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Obama and North Korea: First 100 Days

Author: Scott A. Snyder, Senior Fellow for Korea Studies and Director of the Program on U.S.-Korea Policy
April 27, 2009


The Obama administration was a political target of North Korea's April 5, 2009, North Korean missile test in addition to the targets of internal political consolidation, exploiting China's DPRK dilemma, and the exploitation of possible divisions within the UN Security Council.

North Korea's strategic objective has been to secure its position as a nuclear weapons state. In a statement released immediately prior to President Obama's inauguration, the DPRK Foreign Ministry declared that normalization and the nuclear issue are "two separate matters" and that "the DPRK's status as a nuclear weapons state will remain unchanged." Pyongyang's tactical objective has been to shape the field for bilateral negotiations with the United States on terms favorable to the DPRK by controlling the agenda and terms of interaction. Crisis escalation tactics and brinkmanship are tried and true negotiating tactics that from a North Korean perspective have never failed to deliver. The challenge for the Obama administration is whether it will be possible to break this pattern and to establish a dynamic of interaction with the North on its own terms.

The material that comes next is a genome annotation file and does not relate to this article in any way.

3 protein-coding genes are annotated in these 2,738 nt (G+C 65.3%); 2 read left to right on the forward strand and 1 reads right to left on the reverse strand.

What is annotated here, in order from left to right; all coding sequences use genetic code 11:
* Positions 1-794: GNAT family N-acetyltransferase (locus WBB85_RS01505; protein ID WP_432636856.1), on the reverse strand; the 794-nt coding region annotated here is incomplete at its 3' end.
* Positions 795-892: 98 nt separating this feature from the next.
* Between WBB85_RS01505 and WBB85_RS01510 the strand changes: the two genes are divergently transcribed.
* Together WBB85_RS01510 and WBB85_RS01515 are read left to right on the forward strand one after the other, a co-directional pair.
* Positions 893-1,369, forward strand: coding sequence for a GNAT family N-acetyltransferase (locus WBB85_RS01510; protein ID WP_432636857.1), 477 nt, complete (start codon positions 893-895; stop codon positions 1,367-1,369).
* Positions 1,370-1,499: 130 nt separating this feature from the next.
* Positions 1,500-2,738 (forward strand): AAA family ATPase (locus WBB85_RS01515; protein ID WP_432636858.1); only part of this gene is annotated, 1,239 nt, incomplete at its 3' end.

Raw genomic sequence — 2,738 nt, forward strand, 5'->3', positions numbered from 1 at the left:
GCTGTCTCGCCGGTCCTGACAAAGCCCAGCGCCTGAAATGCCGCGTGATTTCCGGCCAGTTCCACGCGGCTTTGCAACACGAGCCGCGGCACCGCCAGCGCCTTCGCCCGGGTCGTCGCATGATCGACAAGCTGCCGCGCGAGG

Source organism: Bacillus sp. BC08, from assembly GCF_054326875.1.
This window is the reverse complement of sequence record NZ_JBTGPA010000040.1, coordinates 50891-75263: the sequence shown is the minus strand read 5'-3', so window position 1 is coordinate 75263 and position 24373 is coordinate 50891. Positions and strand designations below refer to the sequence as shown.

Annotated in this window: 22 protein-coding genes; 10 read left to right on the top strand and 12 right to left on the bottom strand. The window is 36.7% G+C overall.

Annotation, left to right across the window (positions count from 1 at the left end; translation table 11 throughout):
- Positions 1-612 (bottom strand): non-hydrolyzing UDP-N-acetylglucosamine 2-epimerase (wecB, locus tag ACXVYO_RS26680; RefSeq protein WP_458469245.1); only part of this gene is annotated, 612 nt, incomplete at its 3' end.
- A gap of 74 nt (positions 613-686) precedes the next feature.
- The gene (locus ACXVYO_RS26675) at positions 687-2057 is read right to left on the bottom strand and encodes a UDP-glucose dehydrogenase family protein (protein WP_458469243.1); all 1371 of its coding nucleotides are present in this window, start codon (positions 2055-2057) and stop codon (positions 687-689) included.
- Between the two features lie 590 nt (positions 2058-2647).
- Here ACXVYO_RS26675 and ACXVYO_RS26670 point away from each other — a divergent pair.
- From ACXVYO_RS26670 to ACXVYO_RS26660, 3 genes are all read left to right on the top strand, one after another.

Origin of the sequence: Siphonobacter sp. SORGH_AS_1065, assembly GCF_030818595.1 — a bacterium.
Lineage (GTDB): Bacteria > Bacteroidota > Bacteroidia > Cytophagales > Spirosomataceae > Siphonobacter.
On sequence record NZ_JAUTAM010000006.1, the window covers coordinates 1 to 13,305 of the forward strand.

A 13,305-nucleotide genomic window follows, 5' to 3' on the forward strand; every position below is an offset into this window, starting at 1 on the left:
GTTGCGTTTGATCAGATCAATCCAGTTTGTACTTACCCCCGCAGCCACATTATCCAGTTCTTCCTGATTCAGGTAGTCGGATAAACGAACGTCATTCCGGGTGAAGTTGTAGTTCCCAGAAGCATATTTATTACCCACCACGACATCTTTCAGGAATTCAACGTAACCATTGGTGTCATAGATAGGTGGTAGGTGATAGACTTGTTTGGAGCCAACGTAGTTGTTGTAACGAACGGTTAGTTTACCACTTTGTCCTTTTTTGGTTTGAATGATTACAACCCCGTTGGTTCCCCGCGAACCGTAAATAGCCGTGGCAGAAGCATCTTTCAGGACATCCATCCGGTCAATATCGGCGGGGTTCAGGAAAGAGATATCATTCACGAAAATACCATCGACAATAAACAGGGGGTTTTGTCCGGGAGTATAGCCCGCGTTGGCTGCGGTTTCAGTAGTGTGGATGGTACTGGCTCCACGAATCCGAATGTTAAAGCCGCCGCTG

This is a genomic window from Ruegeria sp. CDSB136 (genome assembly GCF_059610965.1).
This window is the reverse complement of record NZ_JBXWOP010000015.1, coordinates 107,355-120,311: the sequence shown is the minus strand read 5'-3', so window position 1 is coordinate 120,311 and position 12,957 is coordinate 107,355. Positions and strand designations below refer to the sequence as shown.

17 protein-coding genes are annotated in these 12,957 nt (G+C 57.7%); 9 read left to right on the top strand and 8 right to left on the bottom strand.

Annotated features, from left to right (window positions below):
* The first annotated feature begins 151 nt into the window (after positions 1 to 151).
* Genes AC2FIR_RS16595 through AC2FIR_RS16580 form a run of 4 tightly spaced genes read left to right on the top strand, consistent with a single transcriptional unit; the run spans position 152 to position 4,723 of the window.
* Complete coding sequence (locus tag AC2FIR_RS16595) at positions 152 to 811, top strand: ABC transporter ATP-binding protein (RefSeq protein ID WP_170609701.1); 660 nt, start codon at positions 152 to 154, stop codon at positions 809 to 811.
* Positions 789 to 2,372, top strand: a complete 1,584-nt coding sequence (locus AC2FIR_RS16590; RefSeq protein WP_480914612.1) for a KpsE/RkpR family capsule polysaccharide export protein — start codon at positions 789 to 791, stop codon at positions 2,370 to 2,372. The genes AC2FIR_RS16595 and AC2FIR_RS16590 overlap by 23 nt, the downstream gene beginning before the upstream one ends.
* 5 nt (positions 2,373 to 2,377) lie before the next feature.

Thus far, three primary developments have provided hints regarding the possible direction of the Obama administration's policy-in-formation toward North Korea. First, Secretary Clinton has emphasized reassurance to allies and active consultations on policy toward North Korea. Second, the selection of Ambassador Stephen Bosworth as a special envoy for Korean peninsula issues suggests a desire within the administration for higher-level bilateral engagement of North Korea. Third, North Korea's missile test stimulated the first direct statements on North Korea from the president himself, framing North Korea as a non-proliferation issue.

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